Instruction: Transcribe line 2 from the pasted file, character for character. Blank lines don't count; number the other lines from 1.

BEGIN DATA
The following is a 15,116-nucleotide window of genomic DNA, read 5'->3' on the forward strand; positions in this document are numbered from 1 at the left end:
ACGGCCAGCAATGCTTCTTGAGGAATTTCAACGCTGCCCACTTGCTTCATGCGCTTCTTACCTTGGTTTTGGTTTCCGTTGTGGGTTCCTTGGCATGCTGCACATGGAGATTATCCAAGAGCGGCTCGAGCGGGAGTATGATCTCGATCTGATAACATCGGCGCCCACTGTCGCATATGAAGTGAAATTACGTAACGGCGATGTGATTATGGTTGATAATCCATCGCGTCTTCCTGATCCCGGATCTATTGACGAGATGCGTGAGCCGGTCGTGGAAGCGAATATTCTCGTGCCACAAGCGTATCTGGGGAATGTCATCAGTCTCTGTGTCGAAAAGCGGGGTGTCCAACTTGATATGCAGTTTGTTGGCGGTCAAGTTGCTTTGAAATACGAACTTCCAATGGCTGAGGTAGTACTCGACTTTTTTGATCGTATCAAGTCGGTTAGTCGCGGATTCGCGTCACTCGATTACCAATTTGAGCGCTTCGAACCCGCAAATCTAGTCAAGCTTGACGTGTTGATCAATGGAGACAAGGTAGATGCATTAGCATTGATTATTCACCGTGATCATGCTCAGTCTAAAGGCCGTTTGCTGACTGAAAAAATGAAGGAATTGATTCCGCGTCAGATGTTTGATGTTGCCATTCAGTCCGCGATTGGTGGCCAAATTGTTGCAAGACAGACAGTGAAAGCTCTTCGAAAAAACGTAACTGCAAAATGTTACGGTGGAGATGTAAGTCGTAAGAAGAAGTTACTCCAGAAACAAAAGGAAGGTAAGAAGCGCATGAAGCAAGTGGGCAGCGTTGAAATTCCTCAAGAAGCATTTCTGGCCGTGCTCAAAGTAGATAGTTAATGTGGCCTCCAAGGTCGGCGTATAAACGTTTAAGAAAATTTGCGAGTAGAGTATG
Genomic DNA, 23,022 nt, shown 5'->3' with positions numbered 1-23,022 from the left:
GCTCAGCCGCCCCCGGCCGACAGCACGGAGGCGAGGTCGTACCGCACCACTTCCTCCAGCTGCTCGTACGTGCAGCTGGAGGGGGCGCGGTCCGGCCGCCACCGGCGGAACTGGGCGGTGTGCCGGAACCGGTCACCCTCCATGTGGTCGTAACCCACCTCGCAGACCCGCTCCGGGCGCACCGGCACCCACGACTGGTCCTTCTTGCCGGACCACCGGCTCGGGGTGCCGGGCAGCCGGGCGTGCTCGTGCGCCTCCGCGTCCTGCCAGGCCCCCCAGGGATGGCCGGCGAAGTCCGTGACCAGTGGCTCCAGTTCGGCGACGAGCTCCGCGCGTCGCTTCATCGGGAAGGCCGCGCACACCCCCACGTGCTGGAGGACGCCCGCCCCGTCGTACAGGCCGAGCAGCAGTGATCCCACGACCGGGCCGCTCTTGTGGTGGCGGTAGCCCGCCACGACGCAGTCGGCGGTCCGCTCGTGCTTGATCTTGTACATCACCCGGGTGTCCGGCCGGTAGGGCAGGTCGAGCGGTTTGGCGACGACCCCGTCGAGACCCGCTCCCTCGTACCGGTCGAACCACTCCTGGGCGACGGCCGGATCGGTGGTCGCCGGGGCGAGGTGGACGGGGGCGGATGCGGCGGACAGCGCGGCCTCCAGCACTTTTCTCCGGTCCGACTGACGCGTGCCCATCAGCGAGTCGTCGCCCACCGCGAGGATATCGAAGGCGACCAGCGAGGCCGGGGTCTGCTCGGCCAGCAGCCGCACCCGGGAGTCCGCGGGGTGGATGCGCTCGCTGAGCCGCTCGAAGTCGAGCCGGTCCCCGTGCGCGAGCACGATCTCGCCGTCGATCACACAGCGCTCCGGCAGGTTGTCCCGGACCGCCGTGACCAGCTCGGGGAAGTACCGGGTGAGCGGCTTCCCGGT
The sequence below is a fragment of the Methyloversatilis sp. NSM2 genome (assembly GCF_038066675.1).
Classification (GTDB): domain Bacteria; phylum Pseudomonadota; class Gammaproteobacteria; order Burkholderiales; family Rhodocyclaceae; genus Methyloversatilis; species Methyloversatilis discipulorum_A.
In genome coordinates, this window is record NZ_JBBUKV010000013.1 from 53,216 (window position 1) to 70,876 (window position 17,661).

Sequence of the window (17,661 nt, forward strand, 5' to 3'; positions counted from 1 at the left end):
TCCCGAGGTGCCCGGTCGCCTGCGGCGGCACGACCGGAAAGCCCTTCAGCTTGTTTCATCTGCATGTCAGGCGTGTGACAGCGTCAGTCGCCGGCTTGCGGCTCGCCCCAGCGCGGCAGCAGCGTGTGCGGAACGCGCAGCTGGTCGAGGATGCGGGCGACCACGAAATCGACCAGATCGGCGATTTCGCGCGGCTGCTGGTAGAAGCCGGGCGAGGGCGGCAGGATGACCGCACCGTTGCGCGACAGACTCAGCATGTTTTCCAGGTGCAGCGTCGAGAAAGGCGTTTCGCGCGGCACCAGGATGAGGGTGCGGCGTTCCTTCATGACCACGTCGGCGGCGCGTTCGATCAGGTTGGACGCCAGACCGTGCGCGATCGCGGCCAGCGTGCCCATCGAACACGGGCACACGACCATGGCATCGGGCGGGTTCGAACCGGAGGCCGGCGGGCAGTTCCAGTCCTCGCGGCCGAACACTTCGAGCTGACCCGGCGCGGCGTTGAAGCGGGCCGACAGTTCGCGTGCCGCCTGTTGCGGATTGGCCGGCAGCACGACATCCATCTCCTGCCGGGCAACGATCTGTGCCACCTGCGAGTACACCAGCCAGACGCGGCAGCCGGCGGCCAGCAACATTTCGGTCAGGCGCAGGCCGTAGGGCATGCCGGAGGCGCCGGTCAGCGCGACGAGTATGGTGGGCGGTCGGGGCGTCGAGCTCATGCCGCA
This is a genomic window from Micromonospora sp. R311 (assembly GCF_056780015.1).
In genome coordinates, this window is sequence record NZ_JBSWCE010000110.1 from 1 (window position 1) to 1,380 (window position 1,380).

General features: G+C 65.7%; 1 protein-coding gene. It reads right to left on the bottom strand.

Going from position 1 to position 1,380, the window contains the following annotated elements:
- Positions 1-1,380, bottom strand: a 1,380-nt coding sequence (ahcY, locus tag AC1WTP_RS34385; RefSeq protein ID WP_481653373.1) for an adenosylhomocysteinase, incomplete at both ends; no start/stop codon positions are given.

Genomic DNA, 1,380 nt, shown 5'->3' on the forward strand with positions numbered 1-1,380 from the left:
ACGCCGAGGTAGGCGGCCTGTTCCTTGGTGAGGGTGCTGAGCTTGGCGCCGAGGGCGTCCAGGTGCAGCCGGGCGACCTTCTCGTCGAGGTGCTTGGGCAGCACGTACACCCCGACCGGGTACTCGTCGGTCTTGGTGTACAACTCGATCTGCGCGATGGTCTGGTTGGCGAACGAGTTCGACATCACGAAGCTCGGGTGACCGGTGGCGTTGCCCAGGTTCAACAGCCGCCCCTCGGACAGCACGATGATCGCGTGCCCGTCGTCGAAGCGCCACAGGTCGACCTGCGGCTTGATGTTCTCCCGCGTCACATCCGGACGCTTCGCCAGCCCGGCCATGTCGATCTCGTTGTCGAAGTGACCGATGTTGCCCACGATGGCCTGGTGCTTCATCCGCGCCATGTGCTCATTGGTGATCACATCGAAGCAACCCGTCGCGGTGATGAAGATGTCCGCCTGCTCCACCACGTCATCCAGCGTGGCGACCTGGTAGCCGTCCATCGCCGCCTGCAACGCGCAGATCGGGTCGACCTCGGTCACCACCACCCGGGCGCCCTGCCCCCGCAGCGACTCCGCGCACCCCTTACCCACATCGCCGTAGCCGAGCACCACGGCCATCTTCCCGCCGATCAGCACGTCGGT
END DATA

ACGGCCAGCAATGCTTCTTGAGGAATTTCAACGCTGCCCACTTGCTTCATGCGCTTCTTACCTTGGTTTTGGTTTCCGTTGTGGGTTCCTTGGCATGCTGCACATGGAGATTATCCAAGAGCGGCTCGAGCGGGAGTATGATCTCGATCTGATAACATCGGCGCCCACTGTCGCATATGAAGTGAAATTACGTAACGGCGATGTGATTATGGTTGATAATCCATCGCGTCTTCCTGATCCCGGATCTATTGACGAGATGCGTGAGCCGGTCGTGGAAGCGAATATTCTCGTGCCACAAGCGTATCTGGGGAATGTCATCAGTCTCTGTGTCGAAAAGCGGGGTGTCCAACTTGATATGCAGTTTGTTGGCGGTCAAGTTGCTTTGAAATACGAACTTCCAATGGCTGAGGTAGTACTCGACTTTTTTGATCGTATCAAGTCGGTTAGTCGCGGATTCGCGTCACTCGATTACCAATTTGAGCGCTTCGAACCCGCAAATCTAGTCAAGCTTGACGTGTTGATCAATGGAGACAAGGTAGATGCATTAGCATTGATTATTCACCGTGATCATGCTCAGTCTAAAGGCCGTTTGCTGACTGAAAAAATGAAGGAATTGATTCCGCGTCAGATGTTTGATGTTGCCATTCAGTCCGCGATTGGTGGCCAAATTGTTGCAAGACAGACAGTGAAAGCTCTTCGAAAAAACGTAACTGCAAAATGTTACGGTGGAGATGTAAGTCGTAAGAAGAAGTTACTCCAGAAACAAAAGGAAGGTAAGAAGCGCATGAAGCAAGTGGGCAGCGTTGAAATTCCTCAAGAAGCATTTCTGGCCGTGCTCAAAGTAGATAGTTAATGTGGCCTCCAAGGTCGGCGTATAAACGTTTAAGAAAATTTGCGAGTAGAGTATG